And the annuum, baccatum, and frutescens are off to an okay start (image 3). The Zapotecs from Baker Creek jumped up quickly and I was getting some legginess in the tray, but it's calmed down since lowering the light. I'm ordering another light because I underestimated how many I'd need.

And I started the Throwdown Charapitas as well (no picture, sorry) - I counted 80 seeds in the 6 pods. I'm just starting 4 for now, and the plan is to grow my competition plant in a 5-gallon Kratky bucket.

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My annuums weren't too happy with being potted up - the various jalapeno varieties in particular--Zapotec, Mattapeno, and Calvin's Jalapeno--all started curling. I thought maybe it was a lack of water, so I gave a small bit of water. One of them started damping off, so I realized they were all likely overwatered. I lost the Zapotecs and one each of the other two. I also lost an MOA Yellow Bonnet.

So, given the losses and the few varieties that never germinated, I just started 6 seeds of each of the following: Datil, Peruvian White Hab, Bica Roxa, Zapotec, and Cabai Burung Ungu. I'm hopeful I can get these up in time, but I know it's late for chinense. I feel certain the Zapotec will germinate quickly (it was about two days for the first round, but leggy early on). I also started 12 more Charapita seeds for the throwdown.

I also refreshed the water for the mini-Kratky cups. It's fascinating to me to check out the roots, and @CaneDog was 100% right about the Aji Ayuyo - it's already showing some low foliage and seems like it'll happily stay compact. I'll need to trim back the Er Jing Tao, but not for a while yet.

Pictures show the state of the crop and the third light I've added, Er Jing Tao roots, a closer view of the Aji Ayuyo foliage (a bit nute-burned, I think), and a few happier seedlings (Pimenta Bode Amarillo, Aji Pineapple).

My kids are really getting into it now, which makes the whole thing that much more fun.


Okay, a couple of months further, and we've reached that combination of good weather and a free evening, so I was able to plant them out two nights ago.

The first two shots are of the trays as they were - I've lost a few, but still had 24 plants to move outside. The chinense (tray 1) did better overall than the annuums (tray 2). I'm thinking I need to sow the annuums about two weeks later than I did this time around. As you can see in the second photo, several look pretty rough. A couple of those didn't make it out. I think I'm going to reduce my overall target next year and pot on once in between the initial potting and planting out. (Or convince my dear wife to give me a lot more indoor growing space.)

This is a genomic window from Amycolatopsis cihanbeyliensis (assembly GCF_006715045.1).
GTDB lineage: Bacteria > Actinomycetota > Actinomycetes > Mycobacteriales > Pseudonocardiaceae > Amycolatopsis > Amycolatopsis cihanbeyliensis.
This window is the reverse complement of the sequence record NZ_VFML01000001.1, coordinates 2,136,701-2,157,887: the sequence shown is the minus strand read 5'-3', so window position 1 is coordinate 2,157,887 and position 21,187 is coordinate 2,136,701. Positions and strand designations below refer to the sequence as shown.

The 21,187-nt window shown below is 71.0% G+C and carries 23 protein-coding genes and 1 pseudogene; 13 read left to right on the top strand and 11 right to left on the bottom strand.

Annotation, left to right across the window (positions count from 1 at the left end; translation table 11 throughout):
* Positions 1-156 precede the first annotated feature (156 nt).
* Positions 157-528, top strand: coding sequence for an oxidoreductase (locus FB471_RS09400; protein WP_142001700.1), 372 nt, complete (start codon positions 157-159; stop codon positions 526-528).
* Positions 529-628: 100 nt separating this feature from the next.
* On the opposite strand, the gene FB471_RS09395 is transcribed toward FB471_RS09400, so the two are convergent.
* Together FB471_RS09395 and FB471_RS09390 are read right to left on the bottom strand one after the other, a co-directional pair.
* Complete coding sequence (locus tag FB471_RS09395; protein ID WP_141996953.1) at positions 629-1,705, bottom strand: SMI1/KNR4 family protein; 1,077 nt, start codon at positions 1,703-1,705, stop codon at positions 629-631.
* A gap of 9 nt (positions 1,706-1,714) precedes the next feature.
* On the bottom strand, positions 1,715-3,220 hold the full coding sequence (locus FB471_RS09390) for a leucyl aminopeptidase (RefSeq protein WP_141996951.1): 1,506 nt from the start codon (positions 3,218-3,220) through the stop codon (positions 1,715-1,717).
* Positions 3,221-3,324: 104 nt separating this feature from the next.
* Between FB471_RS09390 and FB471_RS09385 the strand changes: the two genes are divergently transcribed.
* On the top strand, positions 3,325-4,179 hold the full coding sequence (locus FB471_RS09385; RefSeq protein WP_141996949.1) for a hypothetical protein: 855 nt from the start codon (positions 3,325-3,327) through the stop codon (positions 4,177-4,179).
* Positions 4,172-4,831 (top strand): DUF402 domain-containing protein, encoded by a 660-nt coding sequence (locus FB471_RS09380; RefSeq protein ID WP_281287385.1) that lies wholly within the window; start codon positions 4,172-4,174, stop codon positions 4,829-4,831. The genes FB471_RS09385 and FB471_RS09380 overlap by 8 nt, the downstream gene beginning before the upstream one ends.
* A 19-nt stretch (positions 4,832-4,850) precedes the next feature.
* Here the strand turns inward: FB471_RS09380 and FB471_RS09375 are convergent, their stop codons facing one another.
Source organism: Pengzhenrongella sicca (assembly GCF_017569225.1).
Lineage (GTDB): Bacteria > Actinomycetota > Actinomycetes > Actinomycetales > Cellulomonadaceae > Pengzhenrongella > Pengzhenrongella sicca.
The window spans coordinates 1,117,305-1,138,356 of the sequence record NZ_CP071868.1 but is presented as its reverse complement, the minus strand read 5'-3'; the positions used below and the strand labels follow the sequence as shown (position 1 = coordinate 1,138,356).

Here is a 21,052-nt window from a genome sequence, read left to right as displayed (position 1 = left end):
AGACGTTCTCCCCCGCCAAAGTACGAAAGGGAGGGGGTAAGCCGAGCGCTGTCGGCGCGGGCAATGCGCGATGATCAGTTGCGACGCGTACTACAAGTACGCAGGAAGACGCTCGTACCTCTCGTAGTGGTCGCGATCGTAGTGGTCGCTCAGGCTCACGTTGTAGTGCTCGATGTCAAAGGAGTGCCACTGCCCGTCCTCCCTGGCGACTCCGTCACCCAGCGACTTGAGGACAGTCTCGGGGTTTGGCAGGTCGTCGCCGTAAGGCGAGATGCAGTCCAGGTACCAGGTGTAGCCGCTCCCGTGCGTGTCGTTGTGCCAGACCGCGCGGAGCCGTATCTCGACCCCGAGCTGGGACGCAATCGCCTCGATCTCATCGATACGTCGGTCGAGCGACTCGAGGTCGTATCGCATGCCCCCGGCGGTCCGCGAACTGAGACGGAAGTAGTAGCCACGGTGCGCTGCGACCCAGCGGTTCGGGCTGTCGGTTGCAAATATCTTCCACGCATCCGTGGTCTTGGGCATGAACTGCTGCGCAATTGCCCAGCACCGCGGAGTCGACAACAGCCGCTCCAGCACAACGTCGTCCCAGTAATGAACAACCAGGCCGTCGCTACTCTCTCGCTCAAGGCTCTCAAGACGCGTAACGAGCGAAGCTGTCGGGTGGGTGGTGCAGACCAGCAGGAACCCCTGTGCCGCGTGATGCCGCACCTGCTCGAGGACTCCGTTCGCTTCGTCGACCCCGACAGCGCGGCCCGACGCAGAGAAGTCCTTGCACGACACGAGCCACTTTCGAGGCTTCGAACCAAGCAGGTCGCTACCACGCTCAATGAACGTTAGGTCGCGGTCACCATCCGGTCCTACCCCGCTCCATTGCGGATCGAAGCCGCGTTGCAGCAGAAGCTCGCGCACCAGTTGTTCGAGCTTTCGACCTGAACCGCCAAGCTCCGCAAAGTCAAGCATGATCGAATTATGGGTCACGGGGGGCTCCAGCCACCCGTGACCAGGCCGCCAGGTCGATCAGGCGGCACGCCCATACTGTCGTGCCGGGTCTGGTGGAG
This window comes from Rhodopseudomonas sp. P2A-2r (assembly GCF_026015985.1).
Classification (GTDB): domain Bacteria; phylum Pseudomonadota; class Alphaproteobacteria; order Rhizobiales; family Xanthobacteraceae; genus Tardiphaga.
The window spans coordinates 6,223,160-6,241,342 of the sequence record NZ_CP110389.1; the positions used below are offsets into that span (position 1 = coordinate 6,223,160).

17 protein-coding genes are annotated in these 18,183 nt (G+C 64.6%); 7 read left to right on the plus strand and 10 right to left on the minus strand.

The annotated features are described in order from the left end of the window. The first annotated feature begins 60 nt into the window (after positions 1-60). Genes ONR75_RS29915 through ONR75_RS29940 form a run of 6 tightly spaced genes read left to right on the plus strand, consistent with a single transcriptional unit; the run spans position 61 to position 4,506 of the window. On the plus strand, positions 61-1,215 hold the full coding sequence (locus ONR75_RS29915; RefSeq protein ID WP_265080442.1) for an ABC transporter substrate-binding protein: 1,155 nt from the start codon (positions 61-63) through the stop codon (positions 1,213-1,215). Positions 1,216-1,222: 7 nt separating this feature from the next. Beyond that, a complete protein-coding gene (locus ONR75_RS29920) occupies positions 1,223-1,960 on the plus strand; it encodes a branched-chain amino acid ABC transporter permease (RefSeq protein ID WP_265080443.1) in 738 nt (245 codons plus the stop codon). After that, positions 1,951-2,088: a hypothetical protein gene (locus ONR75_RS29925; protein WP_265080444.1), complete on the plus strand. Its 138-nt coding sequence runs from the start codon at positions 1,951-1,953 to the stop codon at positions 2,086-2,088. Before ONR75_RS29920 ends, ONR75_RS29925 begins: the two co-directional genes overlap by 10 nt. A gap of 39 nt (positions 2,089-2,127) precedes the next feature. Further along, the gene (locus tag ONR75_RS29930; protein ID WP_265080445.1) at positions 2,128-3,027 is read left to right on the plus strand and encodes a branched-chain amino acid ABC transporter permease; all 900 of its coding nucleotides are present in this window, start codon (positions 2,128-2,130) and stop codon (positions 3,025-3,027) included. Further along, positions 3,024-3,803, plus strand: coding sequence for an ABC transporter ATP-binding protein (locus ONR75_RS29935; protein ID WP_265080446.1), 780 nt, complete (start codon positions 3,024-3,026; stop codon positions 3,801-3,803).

I'm especially looking forward to trying the Papa Dreadie Bonnets, the Chombos, and the Aji Pineapples. My family is eager for the Padrón peppers - we enjoyed those a lot in Spain, roasted with a bit of oil and sea salt. (Edit to add: I was mistaken, and the Padrón seedlings did not make it out.)

The hydro peppers are holding on, though I burned the Ayuyo a bit. It's slowly coming back. The Er Jing Tao and MOA Bonnet are both budding, so I pinched a few of those buds back and left a few.

I split out the chinense into grow bags and the annuums and baccatums into the garden though I was guesstimating on plant distance - we'll see how they go.

They're two days in and looking happy overall. The potting soil was nothing fancy, but this is my first run at a full season, so I wanted to see the results with the not-so-pricy stuff before I talked myself into spending more.

While I wait for these to provide me with an abundance of pods, I'll be sorting out a better seed storage plan.


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Okay, so it's been about two months - I thought it was longer!

Some updates. The first two photos are my deck peppers and the third are those in the bed, which have grown much better than those in pots. Part of that may be species - those in the bed are mostly annuum and baccatums, while those on the deck are all chinense. One definite bit of learning: the Sta-Green potting soil at Lowes has done me no favors. As you can see, three plants in Scott's are taking off, while many of the rest seem to have given up. I've been fertilizing very gently with the Alaska Fish or Bio-tone. But several have remained stunted (unless that's normal for chinense?) Another thought floating around is I started them all in grodan cubes a bit too large for the trays, and maybe it was too compressed for the roots to really push out?

There is one very small plant in the bed, but it has been acting like it's got a mutation - significant, healthy, and very tiny foliage. It's an Olho de Peixe White, which I haven't grown before, so maybe that's normal. It's to the far right in the third picture, second from the top and it looks almost like a weed I haven't picked between taller plants.


Here's a good example of a plant I don't know whether to blame on my misuse of Grodan or the crummy soil from Lowes: It's an MOA Bonnet, and it's looked exactly like this for two months now. I'm mostly leaving it because it's not taking space I need for anything else, and because I'm curious what it'll do. Please don't ban me from the forum for this one. 😂


On the positive side, pods are popping out everywhere. I couldn't get my phone to grab a good picture of the Zapotecs, but there are a couple dozen across two plants. I already picked and sauteed 8 or 9 good sized green Zapotecs and enjoyed them in my eggs. The rest of the pods I could get pictures of are:

Aji Chombo (1 potted plant, 1 in bed)

Pimenta Bode Amarillo

(several pods across two plants)



I would have thrown those stunted plants out for sure! But that's just me... 😁
You have quite a few pods already and they're actually growing! Your weather must be good then... 🌞